A plaque has been installed on Powis Gateway in Old Aberdeen as part of the recognition of the legacy of slavery in the University of Aberdeen and North-East Scotland.
The gateway, now owned by the University of Aberdeen, was funded by the Leslie family after they had received compensation when slavery was abolished in Britain’s Caribbean colonies in 1834. The plaque is part of Aberdeen City Council’s Commemorative Plaques scheme. Powis Gateway is a significant structure demonstrating that the proceeds of slavery flowed from the Caribbean to the North-East of Scotland and this was highlighted in 2020 Black Lives Matter protests with temporary banners.
The gates were built using wealth from plantations and compensation paid to the Leslie family by the British government of more than £7,000 (in excess of £600,000 today) for the loss of their enslaved ‘property’, while the formerly enslaved received no reparations for their years of unpaid labour and suffering.
In 2021 there was a temporary installation on the gateway by ceramic artist Helen Love and spoken word artist Noon Abdelrazig. Their collaborative artwork, “Quasheba / Powis Gateway Project / the Violence of Identity”, was commissioned by Aberdeen Art Gallery.
The Aberdeen City Council ‘Place’ plaque will be a permanent marker to highlight this history. The plaques commemorate people and places which have shaped the city, Scotland and beyond, or buildings or events of historic significance.
The addition of the permanent sign is part of on-going work to recognise the legacies of historic slavery at the University. A more detailed interpretation board is currently being created with input from students and the community, which will add greater detail about the history of the gateway and the legacy of slavery in Aberdeen.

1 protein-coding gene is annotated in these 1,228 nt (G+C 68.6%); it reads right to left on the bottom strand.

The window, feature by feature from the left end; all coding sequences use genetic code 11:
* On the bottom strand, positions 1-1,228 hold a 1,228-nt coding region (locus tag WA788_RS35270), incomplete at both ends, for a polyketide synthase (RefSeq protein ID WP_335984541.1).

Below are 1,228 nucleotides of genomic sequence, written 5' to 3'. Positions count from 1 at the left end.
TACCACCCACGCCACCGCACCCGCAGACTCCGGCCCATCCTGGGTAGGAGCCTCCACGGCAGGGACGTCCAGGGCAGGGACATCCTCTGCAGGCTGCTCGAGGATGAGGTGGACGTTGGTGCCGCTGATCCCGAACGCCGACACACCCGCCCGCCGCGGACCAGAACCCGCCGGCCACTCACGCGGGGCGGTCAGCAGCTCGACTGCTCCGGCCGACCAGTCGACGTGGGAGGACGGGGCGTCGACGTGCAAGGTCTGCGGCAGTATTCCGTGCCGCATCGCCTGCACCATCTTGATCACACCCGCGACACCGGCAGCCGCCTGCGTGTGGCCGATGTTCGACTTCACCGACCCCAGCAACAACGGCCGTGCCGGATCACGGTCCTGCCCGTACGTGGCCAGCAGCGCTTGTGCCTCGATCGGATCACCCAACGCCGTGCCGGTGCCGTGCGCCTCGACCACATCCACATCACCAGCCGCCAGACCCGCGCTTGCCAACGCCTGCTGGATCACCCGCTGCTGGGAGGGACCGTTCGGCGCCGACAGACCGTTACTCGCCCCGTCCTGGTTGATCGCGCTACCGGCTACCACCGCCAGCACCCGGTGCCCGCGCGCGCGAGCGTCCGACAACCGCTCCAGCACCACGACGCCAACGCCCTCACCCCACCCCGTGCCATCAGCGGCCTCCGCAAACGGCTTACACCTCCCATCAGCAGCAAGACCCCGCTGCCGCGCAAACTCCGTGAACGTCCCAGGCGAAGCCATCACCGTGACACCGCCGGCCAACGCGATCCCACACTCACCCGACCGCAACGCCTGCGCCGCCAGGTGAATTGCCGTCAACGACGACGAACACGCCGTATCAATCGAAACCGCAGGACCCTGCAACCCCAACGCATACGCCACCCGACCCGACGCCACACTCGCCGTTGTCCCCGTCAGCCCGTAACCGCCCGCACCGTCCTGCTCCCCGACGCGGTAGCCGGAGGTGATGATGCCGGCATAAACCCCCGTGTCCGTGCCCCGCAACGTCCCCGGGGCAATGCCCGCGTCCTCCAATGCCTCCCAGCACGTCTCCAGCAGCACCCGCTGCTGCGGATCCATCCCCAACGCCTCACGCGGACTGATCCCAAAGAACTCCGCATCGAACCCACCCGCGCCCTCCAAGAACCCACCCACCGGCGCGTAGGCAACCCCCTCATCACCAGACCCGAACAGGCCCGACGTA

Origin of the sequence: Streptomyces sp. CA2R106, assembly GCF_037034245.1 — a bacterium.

The erection of the plaque forms part of a wider commitment to reveal and address the legacy of historic slavery and colonialism in the University of Aberdeen and the wider region.
In 2020 Dr Richard Anderson was appointed Lecturer in the History of Slavery and is completing a two-year research project which will reveal the financial and other legacies of slavery to the University of Aberdeen and propose ways in which this legacy can be addressed.
Dr Anderson said: “Powis Gateway is the most tangible link between the University of Aberdeen and slavery-derived wealth.
“It is important that this history is reflected more clearly so that all those who pass through the gates can better understand their legacy and the erection of this plaque is one step in this work.
“We recognise that much more is still required both in contextualising the history of the Powis Gateway, understanding and addressing the benefits which still exist today which were built on wealth from slavery and in decolonising our curriculum.”
University of Aberdeen Student Union Student President Vanessa Mabonso Nzolo, said:
’We consider this plaque as a puzzle piece to understand our university; as a piece of valuable evidence to help us trace and navigate the academic practices, culture, and knowledge that are embedded in the history of empire.
“The plaque invites us to engage in conversations of the legacy of empire in the university today. It gives us an opportunity to link the anti-racist and decolonial resistance in our community in 2022 to hundred years back as something that haunts us to this day.”
Councillor Alexander McLellan, Convener of the Council’s City Growth and Resources Committee said: “The Powis Gateway is a significant landmark in Old Aberdeen and I’m pleased that this commemorative Place Plaque has been installed as part of a wider commitment to recognising the legacies of historic slavery in Aberdeen.”
An exhibition exploring the legacy of slavery in the North-East will open in spring next year in the Sir Duncan Rice Library.
The University is also part of the Universities Studying Slavery (USS) network bringing organisations from across the world together to address the complicated legacies of slavery in the modern world.